Water storage has a long history in Keys
By Dick Conklin
Keys Sunday contributor
The Keys have always had cisterns.
The environmental movement has attracted new interest to the ancient technology, which uses storage tanks to store collected rainfall. They can be underground (such as converted septic tanks), at ground level, or on elevated stands that use gravity feed instead of a pump to deliver the water, even when the power is off. When their water is not pure enough for drinking, they can be used for irrigation purposes. Cisterns sanitary enough to store potable water can be used to offset the need for utility-supplied drinking water.
Another benefit of cisterns is that they can divert water from buildings, streets and parking lots that would otherwise become stormwater runoff — greasy, dirty water that ends up in the ocean or bay, damaging the living reef that surrounds the Keys.
But can you drink it?
Hammerstrom says yes. “Because most, if not all utility water is pumped from the ground, they have a disadvantage compared to rainwater harvesters because water — the universal solvent — picks up any contaminants that are present. When the water one uses is pumped from the ground, all of the chemical contaminants of our modern society are potentially present and can be pumped along with the ground water.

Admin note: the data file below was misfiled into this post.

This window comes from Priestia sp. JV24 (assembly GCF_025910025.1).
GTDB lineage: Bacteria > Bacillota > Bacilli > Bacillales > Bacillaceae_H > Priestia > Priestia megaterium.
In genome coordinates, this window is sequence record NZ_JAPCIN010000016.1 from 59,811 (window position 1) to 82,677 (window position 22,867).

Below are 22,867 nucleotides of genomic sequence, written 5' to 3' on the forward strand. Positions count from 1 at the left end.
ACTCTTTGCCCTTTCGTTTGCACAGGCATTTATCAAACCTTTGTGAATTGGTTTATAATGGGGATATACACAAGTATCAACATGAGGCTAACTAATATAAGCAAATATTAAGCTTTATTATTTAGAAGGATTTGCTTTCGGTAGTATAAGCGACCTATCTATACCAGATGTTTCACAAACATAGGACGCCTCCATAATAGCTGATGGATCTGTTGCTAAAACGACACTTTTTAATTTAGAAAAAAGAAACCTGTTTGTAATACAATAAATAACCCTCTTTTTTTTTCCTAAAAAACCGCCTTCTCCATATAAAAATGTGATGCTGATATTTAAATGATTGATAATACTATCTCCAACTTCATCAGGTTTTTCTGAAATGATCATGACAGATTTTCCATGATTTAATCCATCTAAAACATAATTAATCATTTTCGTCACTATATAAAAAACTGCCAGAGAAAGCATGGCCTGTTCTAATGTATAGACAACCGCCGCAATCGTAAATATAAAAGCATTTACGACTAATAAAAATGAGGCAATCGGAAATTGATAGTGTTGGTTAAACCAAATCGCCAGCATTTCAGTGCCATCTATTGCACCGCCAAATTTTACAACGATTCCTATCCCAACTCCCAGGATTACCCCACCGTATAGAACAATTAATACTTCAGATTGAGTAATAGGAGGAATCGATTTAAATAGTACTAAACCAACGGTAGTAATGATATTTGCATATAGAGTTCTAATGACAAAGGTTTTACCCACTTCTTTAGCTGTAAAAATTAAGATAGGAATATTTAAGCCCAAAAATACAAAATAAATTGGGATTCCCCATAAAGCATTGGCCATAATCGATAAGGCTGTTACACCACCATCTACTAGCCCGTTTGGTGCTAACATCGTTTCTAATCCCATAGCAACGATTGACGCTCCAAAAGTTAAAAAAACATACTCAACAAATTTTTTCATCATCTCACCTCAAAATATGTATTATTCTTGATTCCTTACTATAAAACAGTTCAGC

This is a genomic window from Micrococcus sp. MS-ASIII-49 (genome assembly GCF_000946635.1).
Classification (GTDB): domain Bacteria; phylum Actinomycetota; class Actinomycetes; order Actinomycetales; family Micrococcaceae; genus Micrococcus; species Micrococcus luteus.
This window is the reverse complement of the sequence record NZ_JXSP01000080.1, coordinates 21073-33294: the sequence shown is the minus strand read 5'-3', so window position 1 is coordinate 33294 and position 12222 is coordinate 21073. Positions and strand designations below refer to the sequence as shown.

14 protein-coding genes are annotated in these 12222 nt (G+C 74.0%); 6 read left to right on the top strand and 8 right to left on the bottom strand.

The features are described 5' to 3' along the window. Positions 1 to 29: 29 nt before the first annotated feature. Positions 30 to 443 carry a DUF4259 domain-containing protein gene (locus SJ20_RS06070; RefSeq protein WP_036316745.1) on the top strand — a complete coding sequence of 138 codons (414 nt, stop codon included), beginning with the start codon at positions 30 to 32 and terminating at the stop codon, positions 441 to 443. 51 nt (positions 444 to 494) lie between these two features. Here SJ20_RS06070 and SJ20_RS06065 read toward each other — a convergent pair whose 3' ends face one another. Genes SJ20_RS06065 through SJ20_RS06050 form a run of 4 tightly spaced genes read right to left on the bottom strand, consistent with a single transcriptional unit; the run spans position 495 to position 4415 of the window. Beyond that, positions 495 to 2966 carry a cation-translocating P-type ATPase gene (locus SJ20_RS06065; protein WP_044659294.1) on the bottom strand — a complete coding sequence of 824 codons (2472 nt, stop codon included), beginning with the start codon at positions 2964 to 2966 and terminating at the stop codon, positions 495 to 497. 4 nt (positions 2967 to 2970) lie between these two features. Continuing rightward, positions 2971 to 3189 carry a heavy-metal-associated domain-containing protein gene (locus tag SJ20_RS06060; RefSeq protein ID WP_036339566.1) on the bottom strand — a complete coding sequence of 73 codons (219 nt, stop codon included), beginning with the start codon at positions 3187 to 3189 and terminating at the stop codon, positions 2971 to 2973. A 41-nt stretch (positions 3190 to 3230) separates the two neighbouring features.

“Utilities spend lots of money to clean up the water, and the Florida Keys Aqueduct Authority is one of the best. The U.S. Environmental Protection Agency has a long list of contaminants that are allowed in small quantities, however. In the news lately is the fact that the EPA does not require testing for, nor do they have standards for a broad category of chemicals known as Personal Care Products and Pharmaceuticals.
“Rainwater, however, suffers from fewer contaminants. Rain is fundamentally distilled water. It evaporates from surface sources, becomes a cloud and then precipitates the condensed water back to earth. There are airborne contaminants, but in the Keys, and in South Florida in general, we have far fewer airborne contaminants than folks downwind of a coal-fired power plant, for example.
“Removing those potential airborne contaminants from rainwater is much less difficult than removing the much longer list of contaminants from ground water.
“As a result, we use the filtered rainwater for our primary drinking and cooking water source. It is very pure and tastes great.”
Read more, and get links to free resources at
Build your own Berkey Water Purifier. See http://www.green-trust.org/products/